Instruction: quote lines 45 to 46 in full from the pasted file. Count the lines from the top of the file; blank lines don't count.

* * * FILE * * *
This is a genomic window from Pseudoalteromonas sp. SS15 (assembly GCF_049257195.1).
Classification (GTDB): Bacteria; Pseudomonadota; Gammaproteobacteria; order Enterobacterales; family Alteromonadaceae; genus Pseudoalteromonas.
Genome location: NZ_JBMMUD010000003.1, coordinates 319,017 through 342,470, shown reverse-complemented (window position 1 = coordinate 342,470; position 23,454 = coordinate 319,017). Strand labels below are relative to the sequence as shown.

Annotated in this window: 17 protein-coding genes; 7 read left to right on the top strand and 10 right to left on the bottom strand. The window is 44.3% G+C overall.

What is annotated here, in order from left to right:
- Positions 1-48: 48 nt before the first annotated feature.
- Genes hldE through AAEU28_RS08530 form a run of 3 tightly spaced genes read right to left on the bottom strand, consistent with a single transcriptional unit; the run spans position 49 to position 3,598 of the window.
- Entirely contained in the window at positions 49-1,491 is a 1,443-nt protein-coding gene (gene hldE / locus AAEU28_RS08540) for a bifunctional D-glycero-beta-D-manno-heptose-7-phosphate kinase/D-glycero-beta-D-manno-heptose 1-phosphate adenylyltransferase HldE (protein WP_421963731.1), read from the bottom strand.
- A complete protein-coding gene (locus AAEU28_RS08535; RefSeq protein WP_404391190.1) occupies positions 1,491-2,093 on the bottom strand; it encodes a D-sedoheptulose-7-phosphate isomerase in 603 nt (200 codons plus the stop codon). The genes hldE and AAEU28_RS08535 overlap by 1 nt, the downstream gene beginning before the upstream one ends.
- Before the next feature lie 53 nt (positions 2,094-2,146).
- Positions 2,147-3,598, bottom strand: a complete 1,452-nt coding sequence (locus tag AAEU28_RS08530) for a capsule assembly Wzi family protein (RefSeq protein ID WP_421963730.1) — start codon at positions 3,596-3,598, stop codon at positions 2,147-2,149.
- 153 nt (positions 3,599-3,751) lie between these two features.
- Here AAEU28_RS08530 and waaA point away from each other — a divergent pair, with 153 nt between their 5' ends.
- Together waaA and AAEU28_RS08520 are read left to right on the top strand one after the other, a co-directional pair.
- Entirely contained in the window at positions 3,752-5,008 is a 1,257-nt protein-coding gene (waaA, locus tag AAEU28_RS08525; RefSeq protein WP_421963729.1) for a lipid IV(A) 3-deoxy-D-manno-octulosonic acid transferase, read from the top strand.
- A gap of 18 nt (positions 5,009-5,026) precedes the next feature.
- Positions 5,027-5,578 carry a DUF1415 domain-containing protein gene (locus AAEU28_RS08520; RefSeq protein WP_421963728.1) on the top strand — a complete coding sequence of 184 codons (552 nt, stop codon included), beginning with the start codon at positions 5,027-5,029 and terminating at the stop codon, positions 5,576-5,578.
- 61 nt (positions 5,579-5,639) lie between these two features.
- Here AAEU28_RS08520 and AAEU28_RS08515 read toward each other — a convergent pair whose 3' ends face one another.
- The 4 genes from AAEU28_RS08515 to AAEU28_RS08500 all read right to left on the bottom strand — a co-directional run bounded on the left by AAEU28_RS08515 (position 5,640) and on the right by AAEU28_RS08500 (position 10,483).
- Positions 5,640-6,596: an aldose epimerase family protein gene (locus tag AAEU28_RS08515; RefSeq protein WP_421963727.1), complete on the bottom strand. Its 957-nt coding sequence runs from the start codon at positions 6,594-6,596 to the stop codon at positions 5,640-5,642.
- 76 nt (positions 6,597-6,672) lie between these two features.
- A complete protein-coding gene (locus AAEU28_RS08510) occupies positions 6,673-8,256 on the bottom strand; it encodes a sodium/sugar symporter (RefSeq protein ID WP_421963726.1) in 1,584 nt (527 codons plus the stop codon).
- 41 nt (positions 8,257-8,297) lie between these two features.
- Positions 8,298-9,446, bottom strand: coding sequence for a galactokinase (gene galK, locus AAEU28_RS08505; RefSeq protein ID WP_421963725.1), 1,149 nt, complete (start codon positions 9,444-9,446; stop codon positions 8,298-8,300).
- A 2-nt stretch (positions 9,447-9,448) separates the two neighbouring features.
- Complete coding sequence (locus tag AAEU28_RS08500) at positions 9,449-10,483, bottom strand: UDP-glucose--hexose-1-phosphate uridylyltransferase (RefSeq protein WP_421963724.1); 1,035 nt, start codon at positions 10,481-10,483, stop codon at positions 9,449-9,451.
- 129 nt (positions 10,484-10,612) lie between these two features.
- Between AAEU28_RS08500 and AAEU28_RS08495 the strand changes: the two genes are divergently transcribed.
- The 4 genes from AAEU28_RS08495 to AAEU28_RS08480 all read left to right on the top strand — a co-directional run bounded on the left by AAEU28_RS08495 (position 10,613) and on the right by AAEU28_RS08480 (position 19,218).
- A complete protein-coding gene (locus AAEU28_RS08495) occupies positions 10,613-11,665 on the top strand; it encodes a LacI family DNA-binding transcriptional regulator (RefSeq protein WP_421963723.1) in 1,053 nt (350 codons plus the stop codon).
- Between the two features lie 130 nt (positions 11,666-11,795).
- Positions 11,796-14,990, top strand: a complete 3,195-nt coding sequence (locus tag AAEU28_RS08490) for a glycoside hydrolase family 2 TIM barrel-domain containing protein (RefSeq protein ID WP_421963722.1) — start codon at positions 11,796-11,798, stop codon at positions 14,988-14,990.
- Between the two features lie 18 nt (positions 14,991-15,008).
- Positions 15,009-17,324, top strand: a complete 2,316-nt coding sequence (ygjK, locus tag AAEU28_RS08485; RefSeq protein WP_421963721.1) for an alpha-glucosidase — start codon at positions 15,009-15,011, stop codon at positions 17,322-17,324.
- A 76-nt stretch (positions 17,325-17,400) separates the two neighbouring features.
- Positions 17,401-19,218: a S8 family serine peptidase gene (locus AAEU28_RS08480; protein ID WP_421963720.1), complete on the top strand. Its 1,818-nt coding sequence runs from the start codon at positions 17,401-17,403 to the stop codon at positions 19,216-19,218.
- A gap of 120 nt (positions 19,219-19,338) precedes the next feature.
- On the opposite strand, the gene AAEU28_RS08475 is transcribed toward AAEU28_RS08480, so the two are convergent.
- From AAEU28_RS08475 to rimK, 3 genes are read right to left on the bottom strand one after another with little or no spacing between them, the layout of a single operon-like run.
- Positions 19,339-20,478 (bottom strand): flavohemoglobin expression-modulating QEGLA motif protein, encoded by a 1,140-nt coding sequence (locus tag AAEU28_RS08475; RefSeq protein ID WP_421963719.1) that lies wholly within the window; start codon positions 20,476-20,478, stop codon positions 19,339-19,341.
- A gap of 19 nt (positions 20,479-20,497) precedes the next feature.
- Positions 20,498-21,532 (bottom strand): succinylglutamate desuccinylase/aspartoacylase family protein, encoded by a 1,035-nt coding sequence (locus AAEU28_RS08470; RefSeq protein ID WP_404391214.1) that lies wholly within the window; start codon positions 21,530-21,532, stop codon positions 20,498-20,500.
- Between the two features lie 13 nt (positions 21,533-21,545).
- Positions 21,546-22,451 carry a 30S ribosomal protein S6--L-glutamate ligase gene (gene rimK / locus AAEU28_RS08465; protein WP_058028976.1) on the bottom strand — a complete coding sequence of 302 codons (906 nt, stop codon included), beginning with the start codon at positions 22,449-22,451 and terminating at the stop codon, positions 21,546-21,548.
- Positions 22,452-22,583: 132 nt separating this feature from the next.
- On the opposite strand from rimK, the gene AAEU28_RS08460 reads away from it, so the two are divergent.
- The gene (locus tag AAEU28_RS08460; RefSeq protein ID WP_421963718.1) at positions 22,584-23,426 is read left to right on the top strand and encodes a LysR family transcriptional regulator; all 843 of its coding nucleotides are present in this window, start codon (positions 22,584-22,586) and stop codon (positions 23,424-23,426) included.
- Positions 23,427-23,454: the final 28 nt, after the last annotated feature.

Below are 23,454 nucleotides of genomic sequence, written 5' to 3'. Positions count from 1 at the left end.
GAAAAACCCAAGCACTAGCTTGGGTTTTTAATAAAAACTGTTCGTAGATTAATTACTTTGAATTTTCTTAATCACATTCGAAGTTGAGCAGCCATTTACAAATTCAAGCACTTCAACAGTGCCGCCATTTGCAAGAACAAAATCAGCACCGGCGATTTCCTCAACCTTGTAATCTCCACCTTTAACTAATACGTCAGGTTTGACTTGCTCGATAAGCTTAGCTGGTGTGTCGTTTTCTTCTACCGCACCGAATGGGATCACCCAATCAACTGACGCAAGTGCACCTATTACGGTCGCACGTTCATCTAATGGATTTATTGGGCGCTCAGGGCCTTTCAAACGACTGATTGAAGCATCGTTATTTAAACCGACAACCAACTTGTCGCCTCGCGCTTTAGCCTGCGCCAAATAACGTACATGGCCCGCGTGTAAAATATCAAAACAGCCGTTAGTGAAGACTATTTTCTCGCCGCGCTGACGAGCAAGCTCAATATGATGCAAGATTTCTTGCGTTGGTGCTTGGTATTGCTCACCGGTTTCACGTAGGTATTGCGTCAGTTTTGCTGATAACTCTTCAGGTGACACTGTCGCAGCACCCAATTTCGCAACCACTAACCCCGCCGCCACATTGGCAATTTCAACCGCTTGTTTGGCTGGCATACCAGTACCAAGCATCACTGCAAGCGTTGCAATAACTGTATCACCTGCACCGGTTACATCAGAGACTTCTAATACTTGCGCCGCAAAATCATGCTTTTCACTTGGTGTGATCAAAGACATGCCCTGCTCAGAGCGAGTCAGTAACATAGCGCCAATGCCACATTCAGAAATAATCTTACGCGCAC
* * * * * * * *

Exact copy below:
- Positions 21,546-22,451 carry a 30S ribosomal protein S6--L-glutamate ligase gene (gene rimK / locus AAEU28_RS08465; protein WP_058028976.1) on the bottom strand — a complete coding sequence of 302 codons (906 nt, stop codon included), beginning with the start codon at positions 22,449-22,451 and terminating at the stop codon, positions 21,546-21,548.
- Positions 22,452-22,583: 132 nt separating this feature from the next.